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I am struggling to understand why I can't get a full voltage range when I have the diode the correct way round. If you check this link:

https://electronics.stackexchange.com/q/266201/

If you look at the answer I have set my circuit up like circuit 2. I have a rheostat and have put the diode in parallel and I am using a 3V battery. When the diode is the wrong way round I get a range of 0-3V when I slide the rheostat. When it is the correct way round I only get 0-1V. When it is at 1V, the p.d. across the battery is still 3V. Where is this missing 2V? If I have connected the diode in parallel surely it must get the full voltage range (which it does in reverse bias but not forward)?

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    $\begingroup$ Which way around do you consider correct and incorrect? Please include a schematic in your question so we don't have to click over to another site to understand what you're asking. $\endgroup$ – The Photon Feb 21 '18 at 15:47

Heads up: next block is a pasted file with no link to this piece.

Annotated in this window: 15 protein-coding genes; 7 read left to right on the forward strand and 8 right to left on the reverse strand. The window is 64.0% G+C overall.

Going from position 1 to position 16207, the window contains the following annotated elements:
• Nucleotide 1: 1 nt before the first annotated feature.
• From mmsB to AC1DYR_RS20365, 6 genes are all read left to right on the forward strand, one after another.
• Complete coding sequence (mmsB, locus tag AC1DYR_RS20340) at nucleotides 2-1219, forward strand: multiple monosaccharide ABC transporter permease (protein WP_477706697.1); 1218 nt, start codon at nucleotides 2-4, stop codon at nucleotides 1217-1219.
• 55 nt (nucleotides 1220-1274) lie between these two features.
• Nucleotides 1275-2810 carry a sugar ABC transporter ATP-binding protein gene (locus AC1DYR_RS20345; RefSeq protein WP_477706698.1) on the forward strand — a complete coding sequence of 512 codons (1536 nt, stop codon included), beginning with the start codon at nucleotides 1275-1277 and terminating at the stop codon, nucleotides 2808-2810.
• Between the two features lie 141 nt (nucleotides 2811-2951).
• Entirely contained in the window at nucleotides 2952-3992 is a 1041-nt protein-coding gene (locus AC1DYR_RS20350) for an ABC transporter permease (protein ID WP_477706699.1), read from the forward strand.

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Based on you description when the diode is in forward bias you are only getting 1 volt across the diode because the threshold voltage has been reached. Due to the non-linear characteristics of a diode once the threshold voltage is reached (in your case 1 volt) the diode is essentially a short.

When the diode is in reverse bias you see the full voltage range because a diode in reverse bias is essentially a variable capacitor. The depletion region of the device changes and as the voltage is increased the electric field in the depletion region also increases.

It may be useful to look up a diode IV curve and also look into the band diagram of a p-n junction diode.

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